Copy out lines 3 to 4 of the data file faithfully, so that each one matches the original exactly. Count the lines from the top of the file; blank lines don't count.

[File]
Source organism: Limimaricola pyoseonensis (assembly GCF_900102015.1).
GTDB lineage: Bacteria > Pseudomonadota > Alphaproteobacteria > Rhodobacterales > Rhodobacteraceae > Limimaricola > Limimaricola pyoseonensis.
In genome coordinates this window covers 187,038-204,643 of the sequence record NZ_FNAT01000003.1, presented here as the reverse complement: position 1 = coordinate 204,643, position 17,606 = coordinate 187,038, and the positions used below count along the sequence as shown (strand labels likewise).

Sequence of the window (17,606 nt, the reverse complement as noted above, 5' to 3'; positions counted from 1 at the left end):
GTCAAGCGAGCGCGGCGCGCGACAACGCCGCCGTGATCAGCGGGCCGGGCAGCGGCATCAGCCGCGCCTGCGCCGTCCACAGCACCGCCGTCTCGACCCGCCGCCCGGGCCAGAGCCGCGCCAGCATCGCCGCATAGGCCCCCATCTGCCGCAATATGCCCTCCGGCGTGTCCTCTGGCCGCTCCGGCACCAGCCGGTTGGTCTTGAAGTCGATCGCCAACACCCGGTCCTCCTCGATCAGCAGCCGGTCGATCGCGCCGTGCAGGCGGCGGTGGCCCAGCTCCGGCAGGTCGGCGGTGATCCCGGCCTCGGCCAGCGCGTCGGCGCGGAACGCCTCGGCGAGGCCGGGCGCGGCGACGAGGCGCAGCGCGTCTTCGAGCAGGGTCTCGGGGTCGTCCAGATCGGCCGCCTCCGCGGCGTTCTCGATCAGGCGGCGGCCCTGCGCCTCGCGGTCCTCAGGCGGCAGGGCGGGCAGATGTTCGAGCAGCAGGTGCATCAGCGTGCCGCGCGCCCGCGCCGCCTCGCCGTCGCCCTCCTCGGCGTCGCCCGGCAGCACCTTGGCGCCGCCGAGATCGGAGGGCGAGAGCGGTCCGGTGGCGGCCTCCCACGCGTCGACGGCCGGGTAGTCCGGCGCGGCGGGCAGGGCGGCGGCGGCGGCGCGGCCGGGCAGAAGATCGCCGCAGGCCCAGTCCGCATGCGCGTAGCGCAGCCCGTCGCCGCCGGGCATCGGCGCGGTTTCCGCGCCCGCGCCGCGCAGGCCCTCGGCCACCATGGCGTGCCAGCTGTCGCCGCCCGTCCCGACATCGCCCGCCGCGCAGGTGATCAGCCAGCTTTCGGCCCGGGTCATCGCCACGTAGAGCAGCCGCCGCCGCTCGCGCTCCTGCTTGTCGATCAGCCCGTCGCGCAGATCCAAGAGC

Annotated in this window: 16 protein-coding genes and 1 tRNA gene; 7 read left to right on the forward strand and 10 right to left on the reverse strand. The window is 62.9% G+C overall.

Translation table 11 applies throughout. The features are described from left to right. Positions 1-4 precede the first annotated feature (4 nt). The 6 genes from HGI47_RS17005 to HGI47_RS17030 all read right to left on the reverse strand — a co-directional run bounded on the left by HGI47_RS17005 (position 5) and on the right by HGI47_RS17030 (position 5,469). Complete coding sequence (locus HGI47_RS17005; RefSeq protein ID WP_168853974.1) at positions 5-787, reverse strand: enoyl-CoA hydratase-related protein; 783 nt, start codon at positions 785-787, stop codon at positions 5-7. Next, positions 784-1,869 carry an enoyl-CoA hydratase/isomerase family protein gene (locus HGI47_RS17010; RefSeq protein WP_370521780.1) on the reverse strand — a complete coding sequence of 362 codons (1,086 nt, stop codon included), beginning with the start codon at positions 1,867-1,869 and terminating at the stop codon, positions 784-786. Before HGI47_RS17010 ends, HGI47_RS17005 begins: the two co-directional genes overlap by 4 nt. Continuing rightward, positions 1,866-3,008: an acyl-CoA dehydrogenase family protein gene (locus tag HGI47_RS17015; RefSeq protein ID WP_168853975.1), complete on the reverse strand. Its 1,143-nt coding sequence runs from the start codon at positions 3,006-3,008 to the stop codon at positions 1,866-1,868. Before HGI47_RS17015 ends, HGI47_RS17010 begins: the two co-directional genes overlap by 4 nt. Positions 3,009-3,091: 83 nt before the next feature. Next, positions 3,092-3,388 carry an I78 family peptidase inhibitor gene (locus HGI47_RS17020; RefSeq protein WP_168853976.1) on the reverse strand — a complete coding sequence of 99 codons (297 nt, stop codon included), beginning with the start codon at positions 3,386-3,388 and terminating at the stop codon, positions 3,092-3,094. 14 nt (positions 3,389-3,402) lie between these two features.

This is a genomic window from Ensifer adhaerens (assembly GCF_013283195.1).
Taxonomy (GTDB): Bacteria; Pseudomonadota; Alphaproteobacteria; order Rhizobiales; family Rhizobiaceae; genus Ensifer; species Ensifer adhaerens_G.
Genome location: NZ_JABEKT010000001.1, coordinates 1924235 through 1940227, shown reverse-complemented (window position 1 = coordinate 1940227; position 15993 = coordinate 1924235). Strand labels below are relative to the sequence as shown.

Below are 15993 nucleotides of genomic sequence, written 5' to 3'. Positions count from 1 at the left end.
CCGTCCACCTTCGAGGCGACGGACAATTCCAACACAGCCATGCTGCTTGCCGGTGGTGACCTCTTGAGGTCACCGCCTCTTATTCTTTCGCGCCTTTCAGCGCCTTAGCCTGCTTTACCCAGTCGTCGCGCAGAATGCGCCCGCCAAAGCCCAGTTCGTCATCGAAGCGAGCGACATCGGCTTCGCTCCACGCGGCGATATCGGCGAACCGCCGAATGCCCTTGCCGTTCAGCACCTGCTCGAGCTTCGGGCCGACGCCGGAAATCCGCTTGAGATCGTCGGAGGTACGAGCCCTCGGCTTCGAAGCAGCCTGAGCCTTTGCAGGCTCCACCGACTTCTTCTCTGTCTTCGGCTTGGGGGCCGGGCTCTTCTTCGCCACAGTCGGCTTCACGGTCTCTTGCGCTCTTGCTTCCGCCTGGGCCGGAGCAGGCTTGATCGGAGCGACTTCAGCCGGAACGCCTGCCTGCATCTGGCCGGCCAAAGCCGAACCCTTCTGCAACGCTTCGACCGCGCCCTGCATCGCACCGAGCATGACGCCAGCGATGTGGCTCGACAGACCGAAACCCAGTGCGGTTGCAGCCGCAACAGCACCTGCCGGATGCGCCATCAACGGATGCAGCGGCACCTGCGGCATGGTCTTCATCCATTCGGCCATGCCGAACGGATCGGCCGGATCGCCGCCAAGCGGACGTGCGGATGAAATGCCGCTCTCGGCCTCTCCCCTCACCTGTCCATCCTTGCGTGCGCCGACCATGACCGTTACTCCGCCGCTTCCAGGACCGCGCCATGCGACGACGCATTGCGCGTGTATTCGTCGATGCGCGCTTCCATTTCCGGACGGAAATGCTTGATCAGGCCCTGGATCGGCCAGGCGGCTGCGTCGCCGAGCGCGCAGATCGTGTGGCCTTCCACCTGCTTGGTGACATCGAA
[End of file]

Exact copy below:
In genome coordinates this window covers 187,038-204,643 of the sequence record NZ_FNAT01000003.1, presented here as the reverse complement: position 1 = coordinate 204,643, position 17,606 = coordinate 187,038, and the positions used below count along the sequence as shown (strand labels likewise).

Sequence of the window (17,606 nt, the reverse complement as noted above, 5' to 3'; positions counted from 1 at the left end):